Nearby, I encountered the extremely rare Kri-kri, known as the Cretan goat. They were actually brought here by the Minoans 7000 years ago as a form of domesticated animal for its tender meat, but now they are endangered, and feral. Only in this gorge, and on a few tiny islands off shore, can you see these strange snapshots of ancient human domestication, and they are the reason why this area is under UNESCO protection. From here on, it was an easy trudge along the stream, all the way to the open sea, and on the way I would pass by the beautiful narrow part called Portes, and some refer to it as the Iron Gate.
The narrowest part of the Gorge lies here, barely 3 meters wide, and I had to walk carefully on top of the rocks, since this stream is also a potable water source for the hikers and villagers. I had already run out of water, so I filled my bottles with some sweet stream nectar bequeathed by the mountain gods. It was an especially brilliant hike, as the 300 meter cliffs surrounded me, and I could not believe that flowers and wild life would be teeming in this heavily touristic area. After sitting down by the beautiful fields, I had another souvlaki brought over from the town as lunch, and happily watched eagles fly by the ridges. This is what a hike should be like, and hopefully next time I could do it backwards!
resting my sore legs
After just 3 hours, I finished the 7-hour hike, and I did not even feel a thing since descending was not particularly exhausting for muscles, but rather damaging to my ankles and knees. To save money, I walked the additional 3km to the village by the sea, Agia Roumeli, and sat down by the coast. Most people swam here to relax, but I just wanted to listen to some music while watching the waves flow by. On a hammock by the sea, a hibiscus flower behind my ear, and a glass of chilled orange juice in hand, I could not have asked a better place to relax.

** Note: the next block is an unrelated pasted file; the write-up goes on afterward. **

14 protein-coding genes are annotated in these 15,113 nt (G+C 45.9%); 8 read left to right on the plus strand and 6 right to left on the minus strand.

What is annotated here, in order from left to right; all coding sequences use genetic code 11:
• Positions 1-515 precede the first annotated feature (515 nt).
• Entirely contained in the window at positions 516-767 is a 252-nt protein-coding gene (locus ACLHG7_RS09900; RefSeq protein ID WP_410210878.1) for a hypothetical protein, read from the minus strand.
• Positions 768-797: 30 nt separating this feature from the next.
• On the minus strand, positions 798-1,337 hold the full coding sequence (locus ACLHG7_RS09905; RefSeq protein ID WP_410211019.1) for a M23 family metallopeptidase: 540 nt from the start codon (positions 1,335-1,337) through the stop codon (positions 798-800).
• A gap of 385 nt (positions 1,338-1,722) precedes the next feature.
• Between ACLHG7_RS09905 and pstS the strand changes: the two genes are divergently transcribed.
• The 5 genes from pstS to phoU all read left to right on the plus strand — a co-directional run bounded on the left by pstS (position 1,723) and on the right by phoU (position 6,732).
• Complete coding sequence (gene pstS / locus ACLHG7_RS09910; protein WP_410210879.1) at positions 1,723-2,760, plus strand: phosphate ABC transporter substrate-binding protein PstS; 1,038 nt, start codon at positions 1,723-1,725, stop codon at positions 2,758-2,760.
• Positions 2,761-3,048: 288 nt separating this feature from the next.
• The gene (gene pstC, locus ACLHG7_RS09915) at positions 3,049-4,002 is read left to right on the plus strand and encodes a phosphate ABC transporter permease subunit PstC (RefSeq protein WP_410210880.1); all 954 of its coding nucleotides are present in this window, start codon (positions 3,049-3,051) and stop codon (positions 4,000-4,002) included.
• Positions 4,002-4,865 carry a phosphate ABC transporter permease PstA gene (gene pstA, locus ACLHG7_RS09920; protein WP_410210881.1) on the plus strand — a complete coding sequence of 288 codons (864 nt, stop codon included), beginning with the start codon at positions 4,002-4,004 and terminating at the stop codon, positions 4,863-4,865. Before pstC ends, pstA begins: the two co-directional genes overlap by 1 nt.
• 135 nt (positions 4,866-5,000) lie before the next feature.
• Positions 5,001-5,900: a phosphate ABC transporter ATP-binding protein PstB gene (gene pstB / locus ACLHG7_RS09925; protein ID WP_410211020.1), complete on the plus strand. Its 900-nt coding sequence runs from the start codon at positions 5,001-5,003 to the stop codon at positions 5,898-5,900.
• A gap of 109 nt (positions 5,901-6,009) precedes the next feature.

afternoon snoozing time
on the ship back
There was only one ship a day departing from this tiny village, which was inaccessible to the outside world except by ferry. I boarded the outrageously expensive commuter, and sailed towards the transit town of Hora Sfakion, via another tiny inaccessible village of Loutro. This little village used to be a lair for the pirating Saracens until the Venetians drove them out, and now the old fortress could still be seen. Filled to the brink with pristine waters, as well as northern European vacationers, this little village was dozing off to sleep, as dinner was sizzling in the kitchen. This is island life in a nutshell, when nobody wants to do anything, yet everything still gets done nonetheless, just 3 hours after the scheduled time.
leaving Hora Sfakion
Finally, the ferry slowly docked at Hora Sfakion, the town renowned for being rebellious even by Cretan standards, and a bus hauled me up the mountains and back to Chania. I was glad that I did not lose too much speed while jetsetting around the world and gaining weight during the process, and finished a hike in less than half of the normal time. To reward myself, I decided to try a local way of cooking fish, which was as simple as it gets: wrap a freshly caught sea bream with herbs in tinfoil, and proceed to grill it. Coupled with a nice cold glass of beer, it was simply the most succulent fish I had ever experienced, period, and the magnitude of locals around my table seemed to agree.
tastiest fish in the world
breakfast time is identical to lunch time in Greece!
For my last morning in Chania, I simply went out with my two food buddies for lunch/breakfast. The old Venetian harbor was still that evocative, even more so under the perpetually sunny Mediterranean sky. After the insane meal by the sea, we bid farewell to each other: Danai had to go to school, and Estella desperately needed a nap, and I was heading east. An easy 1 hour bus ride later, I was in the heart of my next Cretan city: Rethymno.